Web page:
Being able to secure successful outcomes in the High Court of Australia takes more than understanding the court and knowing the law. It is necessary to articulate the policies and principles that underlie why the proposed ground of appeal matters. In order to have an appeal heard, it is often necessary to be granted ‘special leave’ to appeal. Without a specialised understanding of the unique challenges of appeals before the High Court, it is possible an opportunity to secure a just result will be missed.

Andrew’s appellate experience before the High Court involves establishing an unreasonable verdict for murder, as well as appeals concerning the rules of evidence for violent and sexual offences. He also has appeared in appeals dealing with the constitutional guarantee of jury trials for certain crimes under the Australian Constitution:

If you seek a skilled lawyer with demonstrated experience in successfully handling appeals before the High Court of Australia, contact Andrew Anderson.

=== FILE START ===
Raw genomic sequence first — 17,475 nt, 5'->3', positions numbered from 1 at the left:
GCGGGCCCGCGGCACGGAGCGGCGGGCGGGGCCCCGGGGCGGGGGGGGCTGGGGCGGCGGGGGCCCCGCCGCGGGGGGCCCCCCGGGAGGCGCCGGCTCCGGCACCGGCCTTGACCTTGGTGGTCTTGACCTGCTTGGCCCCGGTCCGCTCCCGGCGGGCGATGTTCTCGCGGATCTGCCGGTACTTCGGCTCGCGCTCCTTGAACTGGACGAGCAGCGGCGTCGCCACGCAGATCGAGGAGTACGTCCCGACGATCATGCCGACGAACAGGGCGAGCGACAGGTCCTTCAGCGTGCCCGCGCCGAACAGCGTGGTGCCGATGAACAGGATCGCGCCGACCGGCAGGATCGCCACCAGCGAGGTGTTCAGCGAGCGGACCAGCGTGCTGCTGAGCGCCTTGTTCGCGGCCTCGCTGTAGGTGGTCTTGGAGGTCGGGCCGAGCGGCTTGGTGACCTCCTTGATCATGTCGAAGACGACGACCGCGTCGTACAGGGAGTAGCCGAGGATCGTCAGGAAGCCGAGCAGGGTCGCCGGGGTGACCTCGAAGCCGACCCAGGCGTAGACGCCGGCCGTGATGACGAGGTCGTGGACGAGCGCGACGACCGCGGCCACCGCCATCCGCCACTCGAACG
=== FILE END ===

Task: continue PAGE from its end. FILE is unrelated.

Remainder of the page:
Court of Appeal Experience

As both a solicitor and barrister, Andrew Anderson has successfully appeared as the lead advocate in multiple appeals before the Queensland Court of Appeal. He has also instructed Queens Counsel and other barristers in successful appeals while practising as a solicitor. In recognition of his work and capacity, Andrew has also been briefed as junior counsel to work with both the Solicitor-General and the Director of Public Prosecutions in representing the Attorney-General for the State of Queensland.

Selected examples of successful appeals before the Court of Appeal in which Andrew appeared include:

In representing clients to appeal against a conviction or sentence, Andrew works with some of the leading Queens Counsel and other barristers in Australia. Selected examples of this work includes:

If you seek a skilled lawyer with demonstrated experience in successfully representing individuals before the Queensland Court of Appeal, contact Andrew Anderson.

Jury Trials & Advocacy

Unlike many solicitors, Andrew has conducted numerous jury trials as a barrister and advocate. The experience of actually cross-examining witnesses before jurors, or delivering a closing address to a jury, represents an additional layer of knowledge and expertise few solicitors possess. In working with leading Queens Counsel and other barristers, Andrew’s experience provides real depth to the preparation and coordination of a defence case.